Our American hero mythology provides us with a paucity of images. If we cannot be heroes, or in economic terms, winners – our only option is to identify as victims, or as Trump would say, losers. We’re kicked off the island, because we deserve it. And this is because our Puritan heritage teaches us that wealth is a sign of being among the Elect of God, while poverty indicates the opposite. As political activists we may despise the rich, but as Americans, we generally prefer to emulate them.

But it’s not the refined Ivy-educated, snooty, proper-English-speaking upper class that Americans want to join. For decades, Hollywood has made fun of such people. What we love are men who have made it on their own (or so we’re told) but remain loyal to their roots, guys who retain their working-class values and language and tweak the noses of the gentry. Think Reagan. Think George W. Bush (not his father). Think Trump. Draut argues that Trump’s victory

…didn’t happen because you like chardonnay and the white working class likes beer. Thinking that this vote comes down to where people shop, the television shows they watch or what kind of alcohol they like to drink after a long day of work is an elitist reduction of people to their consumer habits.

Perhaps, but I’d strongly recommend a little-known classic from 1992, Paul Fussell’s Class: A Guide Through the American Status System, a book which presents itself as humorous but is in fact deadly serious. Fussell argued that in America, where we pride ourselves on not having a traditional, European class system and where anyone (or so we’re told) can “make it,” we advertise our degrees of value not necessarily with our money but by our styles of living.

Class is not the same as wealth; it’s all about symbols. He gives as an example the size of the balls we play with indicates our actual social class, from basketballs to golf balls. Of course, he spends an entire book making his arguments, but he concluded, for another example, that Ronald Reagan (Reagan’s image, that is, or what we’d now call his brand) was “high-prole.” Or more importantly, he appealed to people in the upper working class who had aspirations to rise higher but not to change their styles and tastes.

This is why, according to Joan C. Williams, “the white working class…resents professionals but admires the rich”:

…Michèle Lamont, in The Dignity of Working Men, also found resentment of professionals — but not of the rich. “[I] can’t knock anyone for succeeding,” a laborer told her. “There’s a lot of people out there who are wealthy and I’m sure they worked darned hard for every cent they have,” chimed in a receiving clerk. Why the difference? For one thing, most blue-collar workers have little direct contact with the rich outside of Lifestyles of the Rich and Famous. But professionals order them around every day. The dream is not to become upper-middle-class, with its different food, family, and friendship patterns; the dream is to live in your own class milieu, where you feel comfortable — just with more money…Hillary Clinton, by contrast, epitomizes the dorky arrogance and smugness of the professional elite. The dorkiness: the pantsuits. The arrogance: the email server. The smugness: the basket of deplorables. Worse, her mere presence rubs it in that even women from her class can treat working-class men with disrespect.

In 2016 they voted for a racist for all the reasons enumerated above. But they also voted for a New York billionaire with the most vulgar, misogynist and ostentatious lifestyle, a motor-mouth (or at least a brand) with no social graces or politically correct censor on his opinions, an “outsider” who insulted the people in tweeds, a man with unlimited money but no taste who gilded his toilet seats, just because he could. He was a man they could imagine having a beer with, unlike that black patrician in the White House. He’s a high-prole, and they could imagine becoming like him, if he’d only get the niggers out of the way.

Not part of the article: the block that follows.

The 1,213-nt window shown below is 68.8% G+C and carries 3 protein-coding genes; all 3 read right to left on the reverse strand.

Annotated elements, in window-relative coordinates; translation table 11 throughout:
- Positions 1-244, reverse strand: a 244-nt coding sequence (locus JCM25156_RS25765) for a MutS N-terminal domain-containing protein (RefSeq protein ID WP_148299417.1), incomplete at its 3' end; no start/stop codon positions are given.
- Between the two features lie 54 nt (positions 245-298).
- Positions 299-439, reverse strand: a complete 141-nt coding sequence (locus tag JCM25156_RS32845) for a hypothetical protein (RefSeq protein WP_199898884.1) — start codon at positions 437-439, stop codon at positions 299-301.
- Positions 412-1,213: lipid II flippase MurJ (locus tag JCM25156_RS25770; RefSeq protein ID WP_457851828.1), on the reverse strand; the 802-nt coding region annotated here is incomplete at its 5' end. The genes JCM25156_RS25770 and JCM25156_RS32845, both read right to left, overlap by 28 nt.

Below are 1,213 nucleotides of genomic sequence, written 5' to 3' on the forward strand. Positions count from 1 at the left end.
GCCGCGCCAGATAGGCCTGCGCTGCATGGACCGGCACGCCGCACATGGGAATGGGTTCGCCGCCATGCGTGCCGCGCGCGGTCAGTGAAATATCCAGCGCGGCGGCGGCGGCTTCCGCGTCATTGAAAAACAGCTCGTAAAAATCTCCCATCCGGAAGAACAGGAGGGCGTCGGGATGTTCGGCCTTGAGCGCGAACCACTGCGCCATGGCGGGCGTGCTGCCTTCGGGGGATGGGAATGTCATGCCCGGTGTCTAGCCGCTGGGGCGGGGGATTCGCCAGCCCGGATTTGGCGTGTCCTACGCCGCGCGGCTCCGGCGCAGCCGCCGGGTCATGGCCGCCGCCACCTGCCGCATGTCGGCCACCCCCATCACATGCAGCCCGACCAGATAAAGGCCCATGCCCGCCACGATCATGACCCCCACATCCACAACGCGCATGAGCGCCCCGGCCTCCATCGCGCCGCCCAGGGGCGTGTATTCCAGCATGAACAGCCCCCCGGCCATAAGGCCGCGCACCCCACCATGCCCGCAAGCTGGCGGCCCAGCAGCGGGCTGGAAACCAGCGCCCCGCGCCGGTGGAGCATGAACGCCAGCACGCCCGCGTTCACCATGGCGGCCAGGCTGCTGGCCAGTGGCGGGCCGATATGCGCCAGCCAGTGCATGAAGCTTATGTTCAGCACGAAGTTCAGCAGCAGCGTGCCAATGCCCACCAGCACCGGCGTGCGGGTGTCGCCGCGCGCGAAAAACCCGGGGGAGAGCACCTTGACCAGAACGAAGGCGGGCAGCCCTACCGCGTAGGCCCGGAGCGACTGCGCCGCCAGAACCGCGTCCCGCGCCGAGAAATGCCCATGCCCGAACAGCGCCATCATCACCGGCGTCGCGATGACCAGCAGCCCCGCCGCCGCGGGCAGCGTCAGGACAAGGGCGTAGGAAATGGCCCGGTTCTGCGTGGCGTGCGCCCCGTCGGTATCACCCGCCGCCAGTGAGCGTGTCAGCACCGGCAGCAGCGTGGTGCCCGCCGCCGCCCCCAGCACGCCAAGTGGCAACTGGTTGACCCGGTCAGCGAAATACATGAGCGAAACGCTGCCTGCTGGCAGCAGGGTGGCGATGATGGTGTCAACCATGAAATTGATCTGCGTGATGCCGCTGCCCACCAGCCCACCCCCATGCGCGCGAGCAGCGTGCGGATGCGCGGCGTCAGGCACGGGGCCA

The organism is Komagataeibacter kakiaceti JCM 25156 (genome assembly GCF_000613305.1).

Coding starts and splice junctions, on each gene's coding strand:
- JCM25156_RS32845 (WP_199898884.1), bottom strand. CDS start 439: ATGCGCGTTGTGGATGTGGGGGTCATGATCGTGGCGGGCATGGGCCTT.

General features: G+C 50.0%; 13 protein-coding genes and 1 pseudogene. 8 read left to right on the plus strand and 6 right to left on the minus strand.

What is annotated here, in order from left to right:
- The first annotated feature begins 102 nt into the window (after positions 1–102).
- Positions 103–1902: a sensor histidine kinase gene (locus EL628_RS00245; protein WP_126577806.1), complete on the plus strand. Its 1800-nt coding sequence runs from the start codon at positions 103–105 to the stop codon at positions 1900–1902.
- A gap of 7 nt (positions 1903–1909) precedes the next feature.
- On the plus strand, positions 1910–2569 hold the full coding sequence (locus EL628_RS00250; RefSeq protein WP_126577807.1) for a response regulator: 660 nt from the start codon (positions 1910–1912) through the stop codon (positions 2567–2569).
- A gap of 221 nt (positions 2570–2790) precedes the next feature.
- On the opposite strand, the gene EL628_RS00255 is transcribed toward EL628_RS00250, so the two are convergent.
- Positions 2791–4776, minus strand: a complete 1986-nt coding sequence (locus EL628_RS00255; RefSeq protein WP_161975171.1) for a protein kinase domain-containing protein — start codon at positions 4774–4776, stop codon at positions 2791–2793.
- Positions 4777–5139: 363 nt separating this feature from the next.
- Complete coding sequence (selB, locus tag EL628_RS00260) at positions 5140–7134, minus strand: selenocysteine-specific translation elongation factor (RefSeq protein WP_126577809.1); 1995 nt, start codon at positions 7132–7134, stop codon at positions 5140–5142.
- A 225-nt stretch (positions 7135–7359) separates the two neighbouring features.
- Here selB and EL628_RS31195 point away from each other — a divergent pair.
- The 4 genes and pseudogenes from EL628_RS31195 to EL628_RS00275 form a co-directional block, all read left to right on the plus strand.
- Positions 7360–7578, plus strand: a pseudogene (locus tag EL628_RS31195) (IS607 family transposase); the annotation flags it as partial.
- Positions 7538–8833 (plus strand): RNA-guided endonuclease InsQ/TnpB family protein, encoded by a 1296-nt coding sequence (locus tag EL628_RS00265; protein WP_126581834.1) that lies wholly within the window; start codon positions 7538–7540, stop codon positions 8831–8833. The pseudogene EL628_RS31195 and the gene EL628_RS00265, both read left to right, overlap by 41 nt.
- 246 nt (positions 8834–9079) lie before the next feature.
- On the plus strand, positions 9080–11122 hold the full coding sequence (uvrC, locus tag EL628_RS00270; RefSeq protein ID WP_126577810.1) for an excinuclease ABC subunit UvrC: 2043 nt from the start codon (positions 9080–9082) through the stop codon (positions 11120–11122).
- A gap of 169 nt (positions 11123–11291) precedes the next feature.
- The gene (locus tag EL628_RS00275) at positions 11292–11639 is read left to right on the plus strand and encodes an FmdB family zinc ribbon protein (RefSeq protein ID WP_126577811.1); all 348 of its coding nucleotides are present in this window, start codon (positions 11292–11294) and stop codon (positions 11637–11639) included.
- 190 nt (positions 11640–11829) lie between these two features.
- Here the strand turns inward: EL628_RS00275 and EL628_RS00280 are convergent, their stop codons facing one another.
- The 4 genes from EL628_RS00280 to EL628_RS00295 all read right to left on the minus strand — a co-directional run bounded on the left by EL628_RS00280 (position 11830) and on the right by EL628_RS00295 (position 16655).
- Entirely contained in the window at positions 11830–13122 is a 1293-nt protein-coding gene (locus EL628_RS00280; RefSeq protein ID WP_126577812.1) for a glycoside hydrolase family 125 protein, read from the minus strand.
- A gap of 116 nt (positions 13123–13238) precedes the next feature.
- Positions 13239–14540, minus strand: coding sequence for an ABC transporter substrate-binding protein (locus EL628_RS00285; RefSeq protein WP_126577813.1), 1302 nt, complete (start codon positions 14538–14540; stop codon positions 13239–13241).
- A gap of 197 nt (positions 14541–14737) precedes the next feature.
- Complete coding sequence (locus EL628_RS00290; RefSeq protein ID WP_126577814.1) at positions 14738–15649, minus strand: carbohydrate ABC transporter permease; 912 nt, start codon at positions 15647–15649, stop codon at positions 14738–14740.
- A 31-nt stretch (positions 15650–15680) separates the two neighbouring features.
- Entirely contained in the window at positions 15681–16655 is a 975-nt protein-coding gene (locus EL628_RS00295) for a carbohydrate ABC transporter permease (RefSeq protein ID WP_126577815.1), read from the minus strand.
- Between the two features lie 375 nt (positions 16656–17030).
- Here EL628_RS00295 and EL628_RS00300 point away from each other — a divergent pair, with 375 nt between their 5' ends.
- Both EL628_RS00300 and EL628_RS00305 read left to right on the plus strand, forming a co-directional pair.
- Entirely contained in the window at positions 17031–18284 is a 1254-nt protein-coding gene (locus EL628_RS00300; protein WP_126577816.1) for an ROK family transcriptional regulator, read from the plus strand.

Work hard, rise in social class. This was their historical, if wildly inaccurate, expectation. But by 2000 they had also been hearing for thirty years that the pie was shrinking, and that undeserving minorities were grabbing the crumbs away from them.

Trump offered them no economic plan, just the old Southern strategy: blame blacks and browns (and now a black president) for their problems, and frame government as favoring people of color. The genius of the Republicans was to sense their class anger, combine it with racial anxiety and turn it away from its appropriate targets and toward liberals by speaking the language of American myth. Draut is right, at least at this level: “…we’ve got to grapple with the reality that we lost this election largely due to white privilege.”

And there is one more issue that ties class to race: money. Cui Bono, follow the money. Trump strode onto a racially charged stage that had been prepared for years by the lilly-white Tea Party movement and its hatred of a black president. Remember them? They’re now in charge of the government. Trump the con man grabbed their paranoid birther fantasies and ran with them. No Tea Party, no Trump. And the Tea Party itself, as even Time Magazine admits (, was created and extravagantly funded by none other than the Koch brothers. No Koch money, no Tea Party, no Trump.

The moral: In America, race still trumps social class, but it needs a little help from the super-rich.

But we need to go deeper. Read Part Four here.

This entry was posted in Uncategorized. Bookmark the permalink.

Leave a Reply

Fill in your details below or click an icon to log in: Logo

You are commenting using your account. Log Out /  Change )

Twitter picture

You are commenting using your Twitter account. Log Out /  Change )

Facebook photo

You are commenting using your Facebook account. Log Out /  Change )

Connecting to %s